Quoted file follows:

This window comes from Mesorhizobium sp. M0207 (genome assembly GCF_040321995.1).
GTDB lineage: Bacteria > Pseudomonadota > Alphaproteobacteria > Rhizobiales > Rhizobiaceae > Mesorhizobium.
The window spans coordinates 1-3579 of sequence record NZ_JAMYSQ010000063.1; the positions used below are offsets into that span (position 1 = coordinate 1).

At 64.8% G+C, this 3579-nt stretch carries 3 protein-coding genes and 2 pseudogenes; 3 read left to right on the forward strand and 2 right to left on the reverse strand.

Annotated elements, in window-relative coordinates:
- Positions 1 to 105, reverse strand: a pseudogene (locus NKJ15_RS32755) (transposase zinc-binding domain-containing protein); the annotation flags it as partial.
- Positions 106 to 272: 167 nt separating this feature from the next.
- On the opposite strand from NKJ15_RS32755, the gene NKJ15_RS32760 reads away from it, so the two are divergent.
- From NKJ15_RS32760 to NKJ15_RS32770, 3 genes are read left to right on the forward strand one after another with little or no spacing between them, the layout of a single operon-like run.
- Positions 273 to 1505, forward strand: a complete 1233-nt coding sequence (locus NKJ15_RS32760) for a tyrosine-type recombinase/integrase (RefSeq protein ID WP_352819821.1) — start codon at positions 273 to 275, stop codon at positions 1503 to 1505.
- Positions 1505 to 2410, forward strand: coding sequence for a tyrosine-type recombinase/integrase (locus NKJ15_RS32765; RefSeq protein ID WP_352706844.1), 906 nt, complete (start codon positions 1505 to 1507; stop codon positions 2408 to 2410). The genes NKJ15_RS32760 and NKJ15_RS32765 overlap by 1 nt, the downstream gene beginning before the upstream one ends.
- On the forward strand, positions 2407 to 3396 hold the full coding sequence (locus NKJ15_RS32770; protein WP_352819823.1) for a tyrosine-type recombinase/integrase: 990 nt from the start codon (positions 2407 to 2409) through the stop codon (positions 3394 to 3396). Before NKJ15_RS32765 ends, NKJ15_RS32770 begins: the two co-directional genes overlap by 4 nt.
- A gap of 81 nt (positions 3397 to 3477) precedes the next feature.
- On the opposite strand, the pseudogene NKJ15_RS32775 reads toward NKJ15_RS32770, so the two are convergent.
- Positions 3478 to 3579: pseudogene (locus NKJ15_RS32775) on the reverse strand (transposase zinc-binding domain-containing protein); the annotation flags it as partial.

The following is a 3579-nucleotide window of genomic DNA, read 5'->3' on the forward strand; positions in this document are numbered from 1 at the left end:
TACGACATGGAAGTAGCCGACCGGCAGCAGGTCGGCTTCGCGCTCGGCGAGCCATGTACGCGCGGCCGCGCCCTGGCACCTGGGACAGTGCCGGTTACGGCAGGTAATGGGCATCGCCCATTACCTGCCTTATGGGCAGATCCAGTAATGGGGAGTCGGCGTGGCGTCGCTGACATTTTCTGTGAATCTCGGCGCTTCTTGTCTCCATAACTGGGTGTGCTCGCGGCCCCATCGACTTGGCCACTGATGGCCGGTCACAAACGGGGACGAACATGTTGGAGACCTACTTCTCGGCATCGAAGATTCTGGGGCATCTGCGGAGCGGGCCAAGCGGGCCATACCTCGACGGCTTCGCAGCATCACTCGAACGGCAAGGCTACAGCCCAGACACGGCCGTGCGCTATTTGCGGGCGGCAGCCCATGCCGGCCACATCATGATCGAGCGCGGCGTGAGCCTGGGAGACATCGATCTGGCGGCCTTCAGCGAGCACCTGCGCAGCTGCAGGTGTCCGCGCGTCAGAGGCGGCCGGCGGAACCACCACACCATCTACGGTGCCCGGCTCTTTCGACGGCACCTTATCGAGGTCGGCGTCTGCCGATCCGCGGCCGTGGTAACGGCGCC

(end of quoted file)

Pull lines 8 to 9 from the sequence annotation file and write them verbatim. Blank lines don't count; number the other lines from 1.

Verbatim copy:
- On the opposite strand from NKJ15_RS32755, the gene NKJ15_RS32760 reads away from it, so the two are divergent.
- From NKJ15_RS32760 to NKJ15_RS32770, 3 genes are read left to right on the forward strand one after another with little or no spacing between them, the layout of a single operon-like run.